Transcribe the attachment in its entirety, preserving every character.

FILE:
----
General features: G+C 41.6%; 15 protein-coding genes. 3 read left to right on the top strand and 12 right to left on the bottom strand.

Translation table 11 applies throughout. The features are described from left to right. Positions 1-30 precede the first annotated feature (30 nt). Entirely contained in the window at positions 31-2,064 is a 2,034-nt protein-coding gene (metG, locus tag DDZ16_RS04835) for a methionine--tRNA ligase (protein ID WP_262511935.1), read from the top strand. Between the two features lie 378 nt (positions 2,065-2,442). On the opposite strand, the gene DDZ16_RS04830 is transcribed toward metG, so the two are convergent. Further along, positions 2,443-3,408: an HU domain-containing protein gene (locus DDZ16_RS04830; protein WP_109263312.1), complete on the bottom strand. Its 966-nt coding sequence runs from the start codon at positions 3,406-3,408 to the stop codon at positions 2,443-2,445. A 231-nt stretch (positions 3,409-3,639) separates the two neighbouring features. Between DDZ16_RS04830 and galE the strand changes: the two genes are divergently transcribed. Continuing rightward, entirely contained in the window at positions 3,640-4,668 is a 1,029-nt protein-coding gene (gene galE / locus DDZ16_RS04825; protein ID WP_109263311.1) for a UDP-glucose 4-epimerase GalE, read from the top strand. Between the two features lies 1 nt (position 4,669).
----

General features: G+C 41.6%; 15 protein-coding genes. 3 read left to right on the top strand and 12 right to left on the bottom strand.

Translation table 11 applies throughout. The features are described from left to right. Positions 1-30 precede the first annotated feature (30 nt). Entirely contained in the window at positions 31-2,064 is a 2,034-nt protein-coding gene (metG, locus tag DDZ16_RS04835) for a methionine--tRNA ligase (protein ID WP_262511935.1), read from the top strand. Between the two features lie 378 nt (positions 2,065-2,442). On the opposite strand, the gene DDZ16_RS04830 is transcribed toward metG, so the two are convergent. Further along, positions 2,443-3,408: an HU domain-containing protein gene (locus DDZ16_RS04830; protein WP_109263312.1), complete on the bottom strand. Its 966-nt coding sequence runs from the start codon at positions 3,406-3,408 to the stop codon at positions 2,443-2,445. A 231-nt stretch (positions 3,409-3,639) separates the two neighbouring features. Between DDZ16_RS04830 and galE the strand changes: the two genes are divergently transcribed. Continuing rightward, entirely contained in the window at positions 3,640-4,668 is a 1,029-nt protein-coding gene (gene galE / locus DDZ16_RS04825; protein ID WP_109263311.1) for a UDP-glucose 4-epimerase GalE, read from the top strand. Between the two features lies 1 nt (position 4,669).